There appears to no plausible explanation why by now, 13 months into her tenure, this essential capacity has not been sourced in order to ensure that prosecutions can be brought as expeditiously as possible. While the country waits anxiously, the political context in which prosecutions might take place may also change.  Those who could be brought before a criminal court will doubtless use every political mechanism to ensure that the criminal law does not reach them. The longer the delay in decisive NPA action, the more those who should be charged will feel confident in their attempts at “fighting back” against any concrete move designed to reinstate the rule of law and the principle of accountability.  Time is simply not on the side of the NPA or democratic-loving South Africans.  

Then, there is the question of the vacancies, in particular three deputy national directors. Understandably, Advocate Batohi has often pointed to the difficulty of leading an organisation where many of those responsible for its degradation are still in office. Hence, as was the case with the South African Revenue Service, there is a need to cleanse the organisation of these influences. In this connection, the appointment of three new deputy directors, all of whom would have the same commendable commitment to the rule of law as does Advocate Batohi, is critical for the success of the NPA. A section (11) of of the National Prosecuting Authority Act of 1998 provides that the President, after consultation with the Minister of Justice and the National Director, makes these appointments. The problem: the public does not know the extent to which Advocate Batohi has been pressing the President to make these appointments. This is surely an imperative.

There was also some exchange regarding the question of amnesty for alleged criminals.  One was not entirely certain whether the issue of amnesty and indemnity were conflated in this discussion.   One can express the hope that this was not the case, even though it appeared to be so. The sharp point is the following:  while granting amnesty to those responsible for crippling the financial affairs of this country is antithetical to any commitment to the principles of accountability and the rule of law, indemnity is a tool which is used by prosecutors the world over.  It is an obvious mechanism that is available to the NPA in this country. Instead of prosecuting low and middle ranking state employees and even some might have held senior executive officers in state owned enterprises for example, the utility of indemnity should  be used. This cohort can be faced with an alternative: prosecution followed by a long term of imprisonment or turn state evidence against those who made the critical decisions and profited to a greater extent from the myriad acts of State Capture.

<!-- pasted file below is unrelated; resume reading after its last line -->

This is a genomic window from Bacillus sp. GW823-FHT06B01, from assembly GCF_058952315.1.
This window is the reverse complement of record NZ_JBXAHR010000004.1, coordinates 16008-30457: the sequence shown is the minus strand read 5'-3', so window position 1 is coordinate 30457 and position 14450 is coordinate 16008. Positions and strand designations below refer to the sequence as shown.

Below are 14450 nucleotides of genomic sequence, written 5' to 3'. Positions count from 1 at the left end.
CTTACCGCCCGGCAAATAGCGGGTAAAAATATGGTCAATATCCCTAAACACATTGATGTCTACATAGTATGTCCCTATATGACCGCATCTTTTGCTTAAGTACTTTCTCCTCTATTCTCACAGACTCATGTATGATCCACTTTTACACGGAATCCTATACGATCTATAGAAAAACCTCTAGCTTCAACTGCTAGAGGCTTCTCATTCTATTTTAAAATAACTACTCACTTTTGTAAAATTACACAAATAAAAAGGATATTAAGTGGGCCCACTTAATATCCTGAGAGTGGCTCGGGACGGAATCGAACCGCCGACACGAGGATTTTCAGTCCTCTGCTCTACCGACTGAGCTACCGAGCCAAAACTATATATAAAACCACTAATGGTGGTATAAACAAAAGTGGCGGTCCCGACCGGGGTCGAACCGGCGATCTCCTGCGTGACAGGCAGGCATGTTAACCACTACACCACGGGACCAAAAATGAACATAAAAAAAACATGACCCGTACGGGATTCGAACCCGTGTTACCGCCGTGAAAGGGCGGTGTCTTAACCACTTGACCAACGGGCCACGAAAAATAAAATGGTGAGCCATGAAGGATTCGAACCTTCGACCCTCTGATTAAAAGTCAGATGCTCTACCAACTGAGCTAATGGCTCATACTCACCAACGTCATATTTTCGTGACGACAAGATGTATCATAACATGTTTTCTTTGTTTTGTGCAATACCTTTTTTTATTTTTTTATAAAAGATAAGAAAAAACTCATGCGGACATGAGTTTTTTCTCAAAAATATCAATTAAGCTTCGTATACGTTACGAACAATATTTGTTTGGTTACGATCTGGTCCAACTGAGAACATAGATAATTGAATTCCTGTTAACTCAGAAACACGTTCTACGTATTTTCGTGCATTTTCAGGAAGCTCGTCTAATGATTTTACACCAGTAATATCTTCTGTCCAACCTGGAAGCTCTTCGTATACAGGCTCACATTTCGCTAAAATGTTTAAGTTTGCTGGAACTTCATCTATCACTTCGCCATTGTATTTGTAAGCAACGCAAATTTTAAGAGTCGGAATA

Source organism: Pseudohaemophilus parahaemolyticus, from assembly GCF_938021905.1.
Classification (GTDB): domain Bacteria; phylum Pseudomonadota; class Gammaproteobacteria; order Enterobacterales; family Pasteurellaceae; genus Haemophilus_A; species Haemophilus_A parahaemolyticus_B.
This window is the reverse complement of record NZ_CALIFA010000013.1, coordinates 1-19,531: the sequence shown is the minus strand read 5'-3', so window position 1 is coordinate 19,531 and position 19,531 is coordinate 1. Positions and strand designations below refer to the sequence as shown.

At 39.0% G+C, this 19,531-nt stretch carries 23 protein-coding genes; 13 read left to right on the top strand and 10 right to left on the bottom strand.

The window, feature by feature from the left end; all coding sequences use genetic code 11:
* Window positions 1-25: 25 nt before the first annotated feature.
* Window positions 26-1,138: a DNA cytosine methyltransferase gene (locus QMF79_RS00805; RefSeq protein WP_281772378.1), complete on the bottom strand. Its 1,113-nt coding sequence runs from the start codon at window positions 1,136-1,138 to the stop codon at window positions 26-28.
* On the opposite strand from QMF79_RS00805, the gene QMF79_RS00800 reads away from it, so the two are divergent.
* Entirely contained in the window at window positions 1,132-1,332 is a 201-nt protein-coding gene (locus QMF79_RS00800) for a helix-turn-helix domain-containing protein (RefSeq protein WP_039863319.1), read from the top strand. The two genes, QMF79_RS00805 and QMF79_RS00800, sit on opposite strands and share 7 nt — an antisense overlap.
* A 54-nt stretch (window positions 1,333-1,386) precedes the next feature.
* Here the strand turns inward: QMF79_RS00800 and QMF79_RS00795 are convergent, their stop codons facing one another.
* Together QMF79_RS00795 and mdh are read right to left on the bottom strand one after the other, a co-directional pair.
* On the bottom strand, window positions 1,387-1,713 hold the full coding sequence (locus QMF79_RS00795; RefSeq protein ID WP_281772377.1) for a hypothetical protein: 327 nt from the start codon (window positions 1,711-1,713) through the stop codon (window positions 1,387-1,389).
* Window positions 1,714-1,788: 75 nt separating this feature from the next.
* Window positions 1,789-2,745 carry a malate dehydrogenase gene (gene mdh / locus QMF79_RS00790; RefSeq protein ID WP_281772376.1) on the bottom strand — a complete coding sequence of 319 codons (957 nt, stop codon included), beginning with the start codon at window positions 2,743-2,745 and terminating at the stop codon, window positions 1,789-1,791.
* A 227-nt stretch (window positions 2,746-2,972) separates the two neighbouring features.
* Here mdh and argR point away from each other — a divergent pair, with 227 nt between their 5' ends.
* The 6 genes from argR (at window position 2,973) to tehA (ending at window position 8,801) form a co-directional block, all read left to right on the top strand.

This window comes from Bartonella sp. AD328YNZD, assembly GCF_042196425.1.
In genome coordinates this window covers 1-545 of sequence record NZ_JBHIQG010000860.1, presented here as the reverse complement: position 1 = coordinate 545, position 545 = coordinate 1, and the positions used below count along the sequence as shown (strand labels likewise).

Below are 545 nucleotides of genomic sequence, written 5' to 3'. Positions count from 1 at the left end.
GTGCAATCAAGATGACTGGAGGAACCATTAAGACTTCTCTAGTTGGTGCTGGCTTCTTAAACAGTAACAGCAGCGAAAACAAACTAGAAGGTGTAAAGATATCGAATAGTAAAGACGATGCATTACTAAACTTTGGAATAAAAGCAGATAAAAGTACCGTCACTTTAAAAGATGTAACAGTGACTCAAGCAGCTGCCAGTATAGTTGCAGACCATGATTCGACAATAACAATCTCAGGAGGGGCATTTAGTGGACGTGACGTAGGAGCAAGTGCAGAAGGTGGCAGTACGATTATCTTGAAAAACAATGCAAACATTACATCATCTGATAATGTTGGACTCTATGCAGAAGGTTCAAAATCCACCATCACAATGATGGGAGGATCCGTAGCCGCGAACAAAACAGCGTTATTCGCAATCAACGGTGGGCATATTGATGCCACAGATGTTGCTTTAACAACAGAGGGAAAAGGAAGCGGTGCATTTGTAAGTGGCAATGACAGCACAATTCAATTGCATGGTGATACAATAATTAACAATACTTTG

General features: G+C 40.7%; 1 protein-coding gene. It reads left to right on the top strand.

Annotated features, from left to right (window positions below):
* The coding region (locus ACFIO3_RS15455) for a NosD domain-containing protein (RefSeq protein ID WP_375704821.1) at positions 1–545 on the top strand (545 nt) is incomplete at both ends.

To date, the public has been subjected to many excuses as to why this will take a very long time and a further problem of budgetary constraints has been raised.  This, surely, has changed with the additional R 1.3-billion over the next three years which the NPA will receive following the Budget.  

 The further disquiet from the presentations of the National Director is the seeming lack of imagination in solving the obvious difficulties she has raised: why, for example, can a designated unit in the NPA with SAPS and outside assistance not be formed to employ the Al Capone strategy, that is use tax as a weapon against those who benefited from corruption. 

 In summary, the obstacles described by Advocate Batohi are understandable. The NPA is faced, however, with a context specific to South Africa. The longer there are no significant prosecutions of powerful politicians responsible or involved in State Capture, the stronger this constituency becomes. Manifestly,  the scope for the NPA to restore the rule of law is dependent on the present political situation. Were this to change, Advocate Batohi would probably be out of a job and the NPA would revert to its Abrahams position. Time is now of the essence. Sadly, nothing that was presented by the NPA over the past week gives rise to much optimism. DM